Bankrupt doc making $15K every month
Jahani working at Texas clinic after raid of Colorado offices
A Montrose doctor who is in bankruptcy proceedings and being investigated by the federal government reported he is earning $15,000 a month at an Urgent Care clinic in Texas, according to bankruptcy filings.
Dr. Sam Jahani and his wife, Christine, filed for Chapter 7 bankruptcy in May, claiming they owed money to 64 creditors. They have listed their assets at about $4.3 million and their debt at $4.6 million.
The Jahanis list the building of the Montrose clinic, their Montrose home, their son’s Hotchkiss home and a vineyard in Hotchkiss as accounting for most of their assets, or about $4.2 million, according to the filing.
Sam Jahani’s medical offices in Delta, Montrose and Grand Junction were raided and patient files were seized by officers with the Drug Enforcement Administration in October. To date, no charges have been filed against Jahani as a result of the raid.
Sam Jahani reported working for the past two months at Dr. D’s Urgent Care in Spring, Texas. While Jahani reports earning $15,000 a month, the couple lists their monthly expenses at $26,000 a month. They list attorney fees as their biggest expense at $12,000 a month. They list $3,000 for home maintenance and upkeep fees while renting two separate residences for a total of $4,000 a month. Each is listed as spending $1,000 a month on food. Christine Jahani listed spending $500 a month on recreation and entertainment and another $500 a month on laundry and dry cleaning.
In 2008, Sam Jahani reported earning more than $455,000, while Christine Jahani earned $31,265, according to the bankruptcy filing. In 2009, Sam Jahani reported earning $295,000, while his wife earned the same amount as the previous year. In 2010, Sam Jahani reported earning $61,247, and his wife reported no income.
In December, Jahani struck an agreement with the Colorado Board of Medical Examiners that placed a stipulation on his medical license that he not prescribe any schedule II controlled substances.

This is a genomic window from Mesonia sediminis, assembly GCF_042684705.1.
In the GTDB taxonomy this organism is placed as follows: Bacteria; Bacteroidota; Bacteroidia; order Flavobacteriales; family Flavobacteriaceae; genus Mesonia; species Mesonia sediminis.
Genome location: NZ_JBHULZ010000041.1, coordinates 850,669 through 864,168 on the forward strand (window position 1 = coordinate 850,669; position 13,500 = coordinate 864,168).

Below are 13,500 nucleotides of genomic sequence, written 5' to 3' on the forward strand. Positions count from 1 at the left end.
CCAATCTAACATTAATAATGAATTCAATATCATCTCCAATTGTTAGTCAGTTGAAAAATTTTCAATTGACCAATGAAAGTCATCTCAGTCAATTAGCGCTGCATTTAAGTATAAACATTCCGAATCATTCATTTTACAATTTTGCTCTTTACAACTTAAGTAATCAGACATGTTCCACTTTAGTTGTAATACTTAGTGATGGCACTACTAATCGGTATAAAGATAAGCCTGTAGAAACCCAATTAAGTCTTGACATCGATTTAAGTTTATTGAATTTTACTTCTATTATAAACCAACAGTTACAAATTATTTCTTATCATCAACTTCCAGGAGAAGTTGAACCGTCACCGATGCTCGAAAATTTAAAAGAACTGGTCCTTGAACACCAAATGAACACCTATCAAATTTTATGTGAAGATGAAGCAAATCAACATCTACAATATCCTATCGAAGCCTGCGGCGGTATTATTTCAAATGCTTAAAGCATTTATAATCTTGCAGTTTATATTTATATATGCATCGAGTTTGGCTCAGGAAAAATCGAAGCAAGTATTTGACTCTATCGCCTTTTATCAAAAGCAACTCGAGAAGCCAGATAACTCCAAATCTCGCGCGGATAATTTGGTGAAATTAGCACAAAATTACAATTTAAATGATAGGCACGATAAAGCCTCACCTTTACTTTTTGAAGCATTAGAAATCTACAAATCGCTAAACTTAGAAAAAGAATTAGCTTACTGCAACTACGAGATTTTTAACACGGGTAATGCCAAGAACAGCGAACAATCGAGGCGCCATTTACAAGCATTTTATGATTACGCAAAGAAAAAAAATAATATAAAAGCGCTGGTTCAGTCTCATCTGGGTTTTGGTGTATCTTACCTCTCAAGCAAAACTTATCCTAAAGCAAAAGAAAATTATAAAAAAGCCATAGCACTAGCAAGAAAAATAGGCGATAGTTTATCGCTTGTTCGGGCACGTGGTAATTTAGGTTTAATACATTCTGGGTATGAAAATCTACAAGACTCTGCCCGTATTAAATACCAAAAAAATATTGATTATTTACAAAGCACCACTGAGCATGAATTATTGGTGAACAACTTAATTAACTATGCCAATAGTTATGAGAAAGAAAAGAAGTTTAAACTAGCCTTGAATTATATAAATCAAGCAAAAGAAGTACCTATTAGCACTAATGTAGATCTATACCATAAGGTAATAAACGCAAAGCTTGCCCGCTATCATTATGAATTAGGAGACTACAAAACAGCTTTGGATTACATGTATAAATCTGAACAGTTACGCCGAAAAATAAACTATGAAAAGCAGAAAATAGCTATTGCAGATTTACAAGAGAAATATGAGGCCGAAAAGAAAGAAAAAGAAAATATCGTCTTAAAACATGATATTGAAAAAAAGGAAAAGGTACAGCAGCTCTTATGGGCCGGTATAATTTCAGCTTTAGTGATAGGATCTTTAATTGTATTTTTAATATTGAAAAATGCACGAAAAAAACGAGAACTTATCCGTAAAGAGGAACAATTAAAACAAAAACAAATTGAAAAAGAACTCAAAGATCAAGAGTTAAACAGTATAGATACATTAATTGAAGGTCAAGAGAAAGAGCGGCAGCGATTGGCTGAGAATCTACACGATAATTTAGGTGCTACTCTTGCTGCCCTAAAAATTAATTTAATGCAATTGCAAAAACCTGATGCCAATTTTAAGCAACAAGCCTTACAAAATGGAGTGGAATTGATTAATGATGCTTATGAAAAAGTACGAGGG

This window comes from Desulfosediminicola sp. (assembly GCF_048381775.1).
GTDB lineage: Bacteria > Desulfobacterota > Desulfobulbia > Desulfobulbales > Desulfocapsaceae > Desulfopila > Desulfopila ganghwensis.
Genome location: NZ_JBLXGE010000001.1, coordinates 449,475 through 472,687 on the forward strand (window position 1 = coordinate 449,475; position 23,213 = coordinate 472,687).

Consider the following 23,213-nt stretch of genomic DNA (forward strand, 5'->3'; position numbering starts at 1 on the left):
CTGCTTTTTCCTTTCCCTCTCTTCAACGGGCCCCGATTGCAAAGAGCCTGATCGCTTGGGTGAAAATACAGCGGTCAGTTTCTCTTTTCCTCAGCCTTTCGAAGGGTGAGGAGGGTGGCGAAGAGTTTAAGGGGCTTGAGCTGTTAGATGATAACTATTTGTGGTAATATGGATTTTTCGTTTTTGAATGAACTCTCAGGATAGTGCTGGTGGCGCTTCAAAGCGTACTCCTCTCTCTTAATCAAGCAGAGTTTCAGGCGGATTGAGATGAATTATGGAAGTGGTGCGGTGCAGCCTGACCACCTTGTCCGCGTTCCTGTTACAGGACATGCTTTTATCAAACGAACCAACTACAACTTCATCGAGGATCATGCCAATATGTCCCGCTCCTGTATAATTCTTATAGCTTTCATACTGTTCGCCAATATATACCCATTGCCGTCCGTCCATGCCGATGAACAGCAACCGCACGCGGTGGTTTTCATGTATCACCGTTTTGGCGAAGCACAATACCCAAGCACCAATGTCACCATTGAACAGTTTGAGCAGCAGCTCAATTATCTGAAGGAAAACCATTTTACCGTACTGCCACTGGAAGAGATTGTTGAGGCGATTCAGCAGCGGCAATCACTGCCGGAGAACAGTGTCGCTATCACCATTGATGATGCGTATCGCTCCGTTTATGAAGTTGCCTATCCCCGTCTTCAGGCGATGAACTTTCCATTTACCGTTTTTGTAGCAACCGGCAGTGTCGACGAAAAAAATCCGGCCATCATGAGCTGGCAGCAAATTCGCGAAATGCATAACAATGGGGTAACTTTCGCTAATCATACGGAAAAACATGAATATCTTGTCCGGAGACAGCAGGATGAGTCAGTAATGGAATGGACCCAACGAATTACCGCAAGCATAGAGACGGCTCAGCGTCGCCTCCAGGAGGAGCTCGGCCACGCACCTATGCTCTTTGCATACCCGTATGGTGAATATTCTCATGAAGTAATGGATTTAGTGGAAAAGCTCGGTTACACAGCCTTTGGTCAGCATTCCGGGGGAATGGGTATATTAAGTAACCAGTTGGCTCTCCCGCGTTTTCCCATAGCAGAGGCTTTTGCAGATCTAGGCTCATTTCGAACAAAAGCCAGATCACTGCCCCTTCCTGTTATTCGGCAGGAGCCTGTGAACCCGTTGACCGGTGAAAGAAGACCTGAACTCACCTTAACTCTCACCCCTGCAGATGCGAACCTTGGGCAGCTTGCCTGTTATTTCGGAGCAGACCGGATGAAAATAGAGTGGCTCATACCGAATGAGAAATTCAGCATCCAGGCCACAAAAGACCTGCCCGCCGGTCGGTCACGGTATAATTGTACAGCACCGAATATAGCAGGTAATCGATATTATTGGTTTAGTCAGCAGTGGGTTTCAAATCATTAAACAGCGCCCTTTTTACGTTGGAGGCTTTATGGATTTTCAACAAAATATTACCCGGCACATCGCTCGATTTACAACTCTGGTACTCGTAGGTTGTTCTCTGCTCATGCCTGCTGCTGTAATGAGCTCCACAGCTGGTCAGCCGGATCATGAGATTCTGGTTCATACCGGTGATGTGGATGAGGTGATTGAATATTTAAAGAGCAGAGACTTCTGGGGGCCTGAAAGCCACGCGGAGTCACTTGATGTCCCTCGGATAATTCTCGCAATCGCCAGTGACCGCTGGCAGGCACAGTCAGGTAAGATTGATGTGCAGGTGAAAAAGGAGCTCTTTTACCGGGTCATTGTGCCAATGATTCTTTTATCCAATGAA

Jahani was licensed as a physician to practice in Texas in 1988, and his license status there is active, according to Colorado’s Department of Regulatory Agencies. His license is up for renewal in that state in 2011.
In the year preceding their bankruptcy filing, the Jahanis reported giving almost $10,000 to churches and nonprofit organizations and giving $6,000 to two of their six children for graduate school and flight school.
The Jahanis owe almost $280,000 in federal taxes and $31,000 in state taxes, according to the bankruptcy filing. Other debts include: $42,000 in consumer debt on a Bank of America credit card; $40,000 to Grand Junction law firm Bechtel & Santo LLP; $700 to the city of Delta; $14,000 to David Vander Hoech for making cabinets; and $7,000 to Qwest for services.
Tonya Creel is also listed as creditor in the filing, but the amount of money owed is not listed. Creel is a plaintiff and a former worker for Jahani and is involved in a whistle-blower case against Jahani, alleging he altered documents that were headed to an auditor.
The civil case between Creel and Jahani has been put on hold because of the bankruptcy filing. Jahani countersued in that case, alleging theft by Creel.
Jahani was already under supervision after being indicted for Medicare fraud by the government in a 2004 case in Texas. According to terms of that settlement, Jahani was required to have his medical billing practices reviewed by an auditor.